Guest Author - Debbie Mandel
Lately exercise has been hailed as the panacea for many disease treatments and prevention. Therefore, I was not surprised to learn of the latest studies claiming that Alzheimer’s patients do better with exercise. Not only is mood enhanced, but fewer colds and infections are contracted and patients are independent longer than those who are sedentary. Exercising recommendations were passed on to caregivers to help them de-stress and cope with their duties in a more relaxed fashion. Energy levels were raised for both groups. Most importantly both were happier.
Exercise helps us to shed stress hormones like cortisol that do a lot of physiological and emotional damage when left unchecked. After just ten minutes of exercise, the body is burning cortisol. In addition, endorphins (mood elevators) are released to make us feel happier and more empowered. Worries seem to dissipate. The benefits keep increasing as the immune system is activated; muscles and bones are strengthened; glucose levels are managed and new movements stimulate the brain. These exercises can be referred to as functional training to promote greater balance and core stability. What is most delightful about exercising in this fashion is that new neural pathways are created in the brain to help compensate for loss.
Particularly useful is strength training which drives oxygen and glucose into the brain. You can use both gym machines or free weights. Attending Silver Sneaker classes, or hiring a trainer with senior certification who will slowly and methodically increase repetitions and weight is necessary to prevent injury and create an individualized program. The advantage of using free weights, like dumbbells, is to provide a greater range of motion beneficial to quality of life activities associated with personal hygiene and housekeeping. Gym machines keep the exerciser in a safe position. I recommend both. For those who cannot stand, workouts can be done seated in a chair and you will be surprised how you can work up a sweat while seated!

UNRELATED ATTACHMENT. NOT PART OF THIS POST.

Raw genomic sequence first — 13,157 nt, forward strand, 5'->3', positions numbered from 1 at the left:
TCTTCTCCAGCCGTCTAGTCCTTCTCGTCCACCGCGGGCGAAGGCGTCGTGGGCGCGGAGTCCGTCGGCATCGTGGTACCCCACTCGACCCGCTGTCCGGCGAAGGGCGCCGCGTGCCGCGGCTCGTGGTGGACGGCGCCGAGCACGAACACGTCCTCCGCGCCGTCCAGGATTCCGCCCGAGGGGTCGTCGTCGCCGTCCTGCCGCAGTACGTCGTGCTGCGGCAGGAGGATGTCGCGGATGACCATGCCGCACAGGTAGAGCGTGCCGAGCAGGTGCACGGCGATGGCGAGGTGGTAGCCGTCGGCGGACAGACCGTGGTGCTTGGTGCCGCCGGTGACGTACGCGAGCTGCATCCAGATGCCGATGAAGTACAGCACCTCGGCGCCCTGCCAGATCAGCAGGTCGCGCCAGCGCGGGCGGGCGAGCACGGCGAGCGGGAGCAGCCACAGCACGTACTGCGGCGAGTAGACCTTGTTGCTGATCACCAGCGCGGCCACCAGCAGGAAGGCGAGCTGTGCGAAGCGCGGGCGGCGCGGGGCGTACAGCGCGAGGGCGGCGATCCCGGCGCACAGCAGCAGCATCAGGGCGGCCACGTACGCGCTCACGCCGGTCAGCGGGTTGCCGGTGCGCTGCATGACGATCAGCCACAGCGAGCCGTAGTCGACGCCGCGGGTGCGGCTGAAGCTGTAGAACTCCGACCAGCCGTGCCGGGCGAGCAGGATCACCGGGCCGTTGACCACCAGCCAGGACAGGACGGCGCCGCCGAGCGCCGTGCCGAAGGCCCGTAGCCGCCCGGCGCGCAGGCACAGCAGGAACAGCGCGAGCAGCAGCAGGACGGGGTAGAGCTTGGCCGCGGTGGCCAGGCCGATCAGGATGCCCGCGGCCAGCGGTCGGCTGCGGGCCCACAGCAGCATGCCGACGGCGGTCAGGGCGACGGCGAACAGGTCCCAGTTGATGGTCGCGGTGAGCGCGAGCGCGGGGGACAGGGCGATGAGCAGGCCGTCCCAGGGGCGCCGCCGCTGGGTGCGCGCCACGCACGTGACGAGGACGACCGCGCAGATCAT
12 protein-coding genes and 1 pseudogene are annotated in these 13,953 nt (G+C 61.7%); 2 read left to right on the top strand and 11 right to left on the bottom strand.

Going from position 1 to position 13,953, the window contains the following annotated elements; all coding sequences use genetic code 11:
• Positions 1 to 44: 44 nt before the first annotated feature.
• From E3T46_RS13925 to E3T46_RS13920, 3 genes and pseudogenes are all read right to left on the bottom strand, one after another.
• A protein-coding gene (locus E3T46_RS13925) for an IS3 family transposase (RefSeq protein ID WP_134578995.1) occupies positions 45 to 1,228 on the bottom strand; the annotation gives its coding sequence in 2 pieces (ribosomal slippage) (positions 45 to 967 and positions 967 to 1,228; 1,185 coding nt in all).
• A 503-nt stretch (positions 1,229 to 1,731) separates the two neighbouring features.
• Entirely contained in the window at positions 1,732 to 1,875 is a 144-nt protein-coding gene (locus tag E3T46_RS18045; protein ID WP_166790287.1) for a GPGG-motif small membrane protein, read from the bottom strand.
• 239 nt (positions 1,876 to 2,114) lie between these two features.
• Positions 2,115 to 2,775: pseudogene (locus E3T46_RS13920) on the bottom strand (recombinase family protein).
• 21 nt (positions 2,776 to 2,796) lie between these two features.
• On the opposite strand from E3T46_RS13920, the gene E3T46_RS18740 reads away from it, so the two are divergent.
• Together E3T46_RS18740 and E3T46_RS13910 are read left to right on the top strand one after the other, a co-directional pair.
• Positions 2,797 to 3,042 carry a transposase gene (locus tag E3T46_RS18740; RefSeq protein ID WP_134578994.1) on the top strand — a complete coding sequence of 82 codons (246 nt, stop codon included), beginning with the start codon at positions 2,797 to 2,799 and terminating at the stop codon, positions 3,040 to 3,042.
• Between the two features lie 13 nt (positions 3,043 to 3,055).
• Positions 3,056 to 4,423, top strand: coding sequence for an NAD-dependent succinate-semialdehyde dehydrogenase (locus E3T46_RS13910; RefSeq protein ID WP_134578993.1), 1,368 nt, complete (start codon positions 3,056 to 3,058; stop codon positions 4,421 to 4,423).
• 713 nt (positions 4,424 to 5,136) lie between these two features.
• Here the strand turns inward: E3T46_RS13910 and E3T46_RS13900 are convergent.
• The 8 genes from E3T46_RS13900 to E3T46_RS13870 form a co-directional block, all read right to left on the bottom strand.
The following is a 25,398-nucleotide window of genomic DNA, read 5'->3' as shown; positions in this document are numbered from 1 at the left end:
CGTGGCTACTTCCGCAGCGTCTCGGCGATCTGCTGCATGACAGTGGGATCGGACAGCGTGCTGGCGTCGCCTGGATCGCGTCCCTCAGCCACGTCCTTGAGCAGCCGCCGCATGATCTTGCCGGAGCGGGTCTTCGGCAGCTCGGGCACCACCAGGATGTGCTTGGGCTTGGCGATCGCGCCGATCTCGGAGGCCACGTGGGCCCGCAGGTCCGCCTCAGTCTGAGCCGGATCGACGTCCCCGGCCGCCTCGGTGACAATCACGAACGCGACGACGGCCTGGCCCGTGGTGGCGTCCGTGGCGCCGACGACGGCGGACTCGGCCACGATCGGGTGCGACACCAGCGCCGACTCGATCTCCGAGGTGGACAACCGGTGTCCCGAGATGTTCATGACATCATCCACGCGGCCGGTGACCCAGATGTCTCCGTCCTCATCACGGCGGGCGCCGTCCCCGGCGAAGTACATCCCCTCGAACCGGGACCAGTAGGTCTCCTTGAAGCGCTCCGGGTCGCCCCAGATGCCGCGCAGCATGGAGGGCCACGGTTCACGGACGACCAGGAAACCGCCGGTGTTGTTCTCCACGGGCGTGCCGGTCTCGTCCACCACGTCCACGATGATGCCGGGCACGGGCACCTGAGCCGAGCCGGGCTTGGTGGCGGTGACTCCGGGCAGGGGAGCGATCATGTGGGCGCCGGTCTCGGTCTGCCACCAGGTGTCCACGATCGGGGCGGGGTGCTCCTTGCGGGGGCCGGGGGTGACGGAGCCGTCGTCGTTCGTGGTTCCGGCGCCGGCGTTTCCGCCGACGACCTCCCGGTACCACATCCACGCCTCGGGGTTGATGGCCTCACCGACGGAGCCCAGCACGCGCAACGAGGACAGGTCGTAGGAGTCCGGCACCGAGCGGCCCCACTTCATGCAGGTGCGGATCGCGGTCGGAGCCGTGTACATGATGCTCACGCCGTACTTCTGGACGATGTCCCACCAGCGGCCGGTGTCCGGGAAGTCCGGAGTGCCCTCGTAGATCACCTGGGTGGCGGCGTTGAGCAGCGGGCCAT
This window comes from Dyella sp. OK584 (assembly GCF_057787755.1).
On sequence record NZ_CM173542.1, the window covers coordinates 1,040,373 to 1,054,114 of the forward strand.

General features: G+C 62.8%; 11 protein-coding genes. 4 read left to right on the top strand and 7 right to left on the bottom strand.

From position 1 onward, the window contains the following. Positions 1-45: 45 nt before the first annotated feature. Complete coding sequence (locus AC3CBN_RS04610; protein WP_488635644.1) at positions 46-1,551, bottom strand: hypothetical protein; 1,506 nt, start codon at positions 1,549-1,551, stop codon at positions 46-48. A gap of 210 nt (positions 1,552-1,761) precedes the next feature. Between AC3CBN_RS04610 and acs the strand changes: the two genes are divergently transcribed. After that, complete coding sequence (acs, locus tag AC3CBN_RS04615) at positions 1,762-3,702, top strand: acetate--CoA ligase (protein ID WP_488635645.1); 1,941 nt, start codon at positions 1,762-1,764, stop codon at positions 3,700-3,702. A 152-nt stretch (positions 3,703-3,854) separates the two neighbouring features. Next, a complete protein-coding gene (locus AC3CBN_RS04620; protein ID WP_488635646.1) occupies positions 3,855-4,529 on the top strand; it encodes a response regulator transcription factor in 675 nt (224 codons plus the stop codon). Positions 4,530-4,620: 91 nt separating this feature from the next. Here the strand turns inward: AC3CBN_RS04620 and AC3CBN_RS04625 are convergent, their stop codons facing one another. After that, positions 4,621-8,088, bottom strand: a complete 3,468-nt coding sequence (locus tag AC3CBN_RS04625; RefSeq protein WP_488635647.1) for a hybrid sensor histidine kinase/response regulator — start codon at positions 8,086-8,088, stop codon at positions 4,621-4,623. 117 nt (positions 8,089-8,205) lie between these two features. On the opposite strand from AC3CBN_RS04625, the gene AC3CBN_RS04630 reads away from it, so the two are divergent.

The Moral of the story: Learn something new everyday. Nothing deadens the heart and mind like routine.
Turn On Your Inner Light:
Fitness For Body, Mind and Soul
by Debbie Mandel